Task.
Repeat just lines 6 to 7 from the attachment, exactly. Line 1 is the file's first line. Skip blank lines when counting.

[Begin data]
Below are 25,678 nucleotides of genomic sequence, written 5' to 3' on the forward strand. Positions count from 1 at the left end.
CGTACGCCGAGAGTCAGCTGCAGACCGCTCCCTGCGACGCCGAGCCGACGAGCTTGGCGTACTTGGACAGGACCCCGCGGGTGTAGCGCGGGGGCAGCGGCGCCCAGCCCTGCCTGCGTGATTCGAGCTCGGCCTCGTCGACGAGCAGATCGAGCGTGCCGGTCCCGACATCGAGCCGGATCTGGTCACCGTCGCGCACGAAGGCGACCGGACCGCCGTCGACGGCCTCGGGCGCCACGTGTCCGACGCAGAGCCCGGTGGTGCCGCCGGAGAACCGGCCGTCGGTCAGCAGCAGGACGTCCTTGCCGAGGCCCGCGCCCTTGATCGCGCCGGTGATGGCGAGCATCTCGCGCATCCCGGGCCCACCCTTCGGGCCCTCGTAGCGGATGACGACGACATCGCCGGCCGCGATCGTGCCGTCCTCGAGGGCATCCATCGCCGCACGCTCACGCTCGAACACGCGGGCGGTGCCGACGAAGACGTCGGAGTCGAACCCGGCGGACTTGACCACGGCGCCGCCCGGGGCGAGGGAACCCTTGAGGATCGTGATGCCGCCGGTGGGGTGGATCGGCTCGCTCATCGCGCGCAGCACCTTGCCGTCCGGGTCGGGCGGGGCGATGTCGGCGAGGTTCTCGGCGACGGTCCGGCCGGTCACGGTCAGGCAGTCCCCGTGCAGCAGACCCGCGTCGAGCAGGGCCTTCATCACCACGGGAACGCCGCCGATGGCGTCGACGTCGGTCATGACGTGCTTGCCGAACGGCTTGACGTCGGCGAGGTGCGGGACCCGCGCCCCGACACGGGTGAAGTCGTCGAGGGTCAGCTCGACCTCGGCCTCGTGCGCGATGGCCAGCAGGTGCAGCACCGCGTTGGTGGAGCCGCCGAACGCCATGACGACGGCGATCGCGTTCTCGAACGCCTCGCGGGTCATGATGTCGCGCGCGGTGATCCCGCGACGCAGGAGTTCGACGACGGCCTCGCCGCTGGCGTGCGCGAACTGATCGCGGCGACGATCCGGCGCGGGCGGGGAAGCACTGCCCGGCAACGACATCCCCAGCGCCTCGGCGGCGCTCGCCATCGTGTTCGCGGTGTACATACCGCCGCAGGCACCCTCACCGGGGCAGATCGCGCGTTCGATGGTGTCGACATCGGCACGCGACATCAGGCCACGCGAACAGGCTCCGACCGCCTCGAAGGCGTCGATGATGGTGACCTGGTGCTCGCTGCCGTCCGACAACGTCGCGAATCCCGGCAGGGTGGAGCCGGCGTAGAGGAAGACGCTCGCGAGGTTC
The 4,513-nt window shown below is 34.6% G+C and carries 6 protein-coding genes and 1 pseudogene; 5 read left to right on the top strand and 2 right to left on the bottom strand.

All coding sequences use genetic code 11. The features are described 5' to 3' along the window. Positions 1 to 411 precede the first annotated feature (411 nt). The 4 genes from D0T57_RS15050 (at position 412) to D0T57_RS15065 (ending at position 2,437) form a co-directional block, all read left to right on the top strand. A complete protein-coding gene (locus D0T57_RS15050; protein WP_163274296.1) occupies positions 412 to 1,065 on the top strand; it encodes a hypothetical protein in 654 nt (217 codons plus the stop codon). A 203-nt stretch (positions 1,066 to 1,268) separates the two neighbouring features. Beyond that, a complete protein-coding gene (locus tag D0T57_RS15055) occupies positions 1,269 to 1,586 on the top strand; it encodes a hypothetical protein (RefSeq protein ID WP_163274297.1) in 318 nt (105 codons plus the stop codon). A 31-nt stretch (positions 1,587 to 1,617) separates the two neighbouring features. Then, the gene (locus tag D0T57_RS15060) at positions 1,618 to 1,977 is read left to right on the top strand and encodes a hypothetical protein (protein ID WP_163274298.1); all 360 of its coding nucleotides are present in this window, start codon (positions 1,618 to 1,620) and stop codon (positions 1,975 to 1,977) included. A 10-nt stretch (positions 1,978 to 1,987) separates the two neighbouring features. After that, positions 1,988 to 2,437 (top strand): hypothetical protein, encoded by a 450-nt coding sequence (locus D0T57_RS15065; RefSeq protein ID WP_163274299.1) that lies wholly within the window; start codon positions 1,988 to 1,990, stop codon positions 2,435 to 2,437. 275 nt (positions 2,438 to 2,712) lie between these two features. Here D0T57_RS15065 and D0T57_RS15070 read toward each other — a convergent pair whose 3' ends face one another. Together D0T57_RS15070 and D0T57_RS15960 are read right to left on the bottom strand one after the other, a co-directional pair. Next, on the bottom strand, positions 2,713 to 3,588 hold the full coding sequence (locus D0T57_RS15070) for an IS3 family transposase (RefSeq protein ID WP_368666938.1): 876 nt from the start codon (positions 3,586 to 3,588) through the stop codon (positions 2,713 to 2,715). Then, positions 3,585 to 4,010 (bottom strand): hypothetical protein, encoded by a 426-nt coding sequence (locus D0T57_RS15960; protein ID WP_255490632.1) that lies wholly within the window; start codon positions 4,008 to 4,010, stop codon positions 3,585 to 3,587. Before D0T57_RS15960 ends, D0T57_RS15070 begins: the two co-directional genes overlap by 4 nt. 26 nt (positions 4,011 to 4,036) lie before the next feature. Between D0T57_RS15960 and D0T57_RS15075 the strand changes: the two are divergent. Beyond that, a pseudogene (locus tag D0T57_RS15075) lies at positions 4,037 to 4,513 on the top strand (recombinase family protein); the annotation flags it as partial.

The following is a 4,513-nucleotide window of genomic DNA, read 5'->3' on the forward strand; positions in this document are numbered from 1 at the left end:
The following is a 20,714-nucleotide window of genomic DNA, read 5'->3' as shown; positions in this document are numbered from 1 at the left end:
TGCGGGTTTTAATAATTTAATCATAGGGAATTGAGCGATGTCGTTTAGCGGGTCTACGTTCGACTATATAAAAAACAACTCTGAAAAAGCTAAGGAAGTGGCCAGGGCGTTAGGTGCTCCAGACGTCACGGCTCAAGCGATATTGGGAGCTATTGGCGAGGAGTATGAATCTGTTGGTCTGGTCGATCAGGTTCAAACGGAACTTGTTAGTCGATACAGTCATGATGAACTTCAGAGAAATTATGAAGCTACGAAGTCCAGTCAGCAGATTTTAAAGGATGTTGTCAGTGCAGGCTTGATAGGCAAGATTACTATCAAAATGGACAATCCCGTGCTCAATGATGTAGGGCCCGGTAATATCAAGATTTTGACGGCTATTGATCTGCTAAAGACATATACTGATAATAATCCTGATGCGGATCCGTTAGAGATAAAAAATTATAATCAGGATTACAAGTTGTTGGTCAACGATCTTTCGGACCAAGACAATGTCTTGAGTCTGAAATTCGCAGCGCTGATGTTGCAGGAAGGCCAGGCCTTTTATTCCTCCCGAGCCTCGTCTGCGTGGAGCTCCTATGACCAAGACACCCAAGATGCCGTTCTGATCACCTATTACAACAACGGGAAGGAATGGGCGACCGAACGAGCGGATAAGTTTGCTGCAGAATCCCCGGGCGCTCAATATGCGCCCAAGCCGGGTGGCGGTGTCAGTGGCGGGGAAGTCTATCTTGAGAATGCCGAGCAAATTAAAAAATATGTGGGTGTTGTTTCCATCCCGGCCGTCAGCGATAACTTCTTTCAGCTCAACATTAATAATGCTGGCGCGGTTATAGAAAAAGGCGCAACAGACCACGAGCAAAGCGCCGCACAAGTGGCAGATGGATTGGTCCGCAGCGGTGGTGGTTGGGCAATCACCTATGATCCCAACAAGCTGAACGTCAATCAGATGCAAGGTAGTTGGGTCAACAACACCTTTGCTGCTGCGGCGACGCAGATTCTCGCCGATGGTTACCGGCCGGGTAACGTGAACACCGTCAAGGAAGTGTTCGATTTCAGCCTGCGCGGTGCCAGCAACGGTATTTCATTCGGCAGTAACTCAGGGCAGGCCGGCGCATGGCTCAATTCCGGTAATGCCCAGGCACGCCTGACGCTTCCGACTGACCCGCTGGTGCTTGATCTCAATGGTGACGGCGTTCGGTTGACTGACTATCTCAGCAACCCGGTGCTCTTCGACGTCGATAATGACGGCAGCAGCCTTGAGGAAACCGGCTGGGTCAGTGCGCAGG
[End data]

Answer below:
The following is a 20,714-nucleotide window of genomic DNA, read 5'->3' as shown; positions in this document are numbered from 1 at the left end:
TGCGGGTTTTAATAATTTAATCATAGGGAATTGAGCGATGTCGTTTAGCGGGTCTACGTTCGACTATATAAAAAACAACTCTGAAAAAGCTAAGGAAGTGGCCAGGGCGTTAGGTGCTCCAGACGTCACGGCTCAAGCGATATTGGGAGCTATTGGCGAGGAGTATGAATCTGTTGGTCTGGTCGATCAGGTTCAAACGGAACTTGTTAGTCGATACAGTCATGATGAACTTCAGAGAAATTATGAAGCTACGAAGTCCAGTCAGCAGATTTTAAAGGATGTTGTCAGTGCAGGCTTGATAGGCAAGATTACTATCAAAATGGACAATCCCGTGCTCAATGATGTAGGGCCCGGTAATATCAAGATTTTGACGGCTATTGATCTGCTAAAGACATATACTGATAATAATCCTGATGCGGATCCGTTAGAGATAAAAAATTATAATCAGGATTACAAGTTGTTGGTCAACGATCTTTCGGACCAAGACAATGTCTTGAGTCTGAAATTCGCAGCGCTGATGTTGCAGGAAGGCCAGGCCTTTTATTCCTCCCGAGCCTCGTCTGCGTGGAGCTCCTATGACCAAGACACCCAAGATGCCGTTCTGATCACCTATTACAACAACGGGAAGGAATGGGCGACCGAACGAGCGGATAAGTTTGCTGCAGAATCCCCGGGCGCTCAATATGCGCCCAAGCCGGGTGGCGGTGTCAGTGGCGGGGAAGTCTATCTTGAGAATGCCGAGCAAATTAAAAAATATGTGGGTGTTGTTTCCATCCCGGCCGTCAGCGATAACTTCTTTCAGCTCAACATTAATAATGCTGGCGCGGTTATAGAAAAAGGCGCAACAGACCACGAGCAAAGCGCCGCACAAGTGGCAGATGGATTGGTCCGCAGCGGTGGTGGTTGGGCAATCACCTATGATCCCAACAAGCTGAACGTCAATCAGATGCAAGGTAGTTGGGTCAACAACACCTTTGCTGCTGCGGCGACGCAGATTCTCGCCGATGGTTACCGGCCGGGTAACGTGAACACCGTCAAGGAAGTGTTCGATTTCAGCCTGCGCGGTGCCAGCAACGGTATTTCATTCGGCAGTAACTCAGGGCAGGCCGGCGCATGGCTCAATTCCGGTAATGCCCAGGCACGCCTGACGCTTCCGACTGACCCGCTGGTGCTTGATCTCAATGGTGACGGCGTTCGGTTGACTGACTATCTCAGCAACCCGGTGCTCTTCGACGTCGATAATGACGGCAGCAGCCTTGAGGAAACCGGCTGGGTCAGTGCGCAGG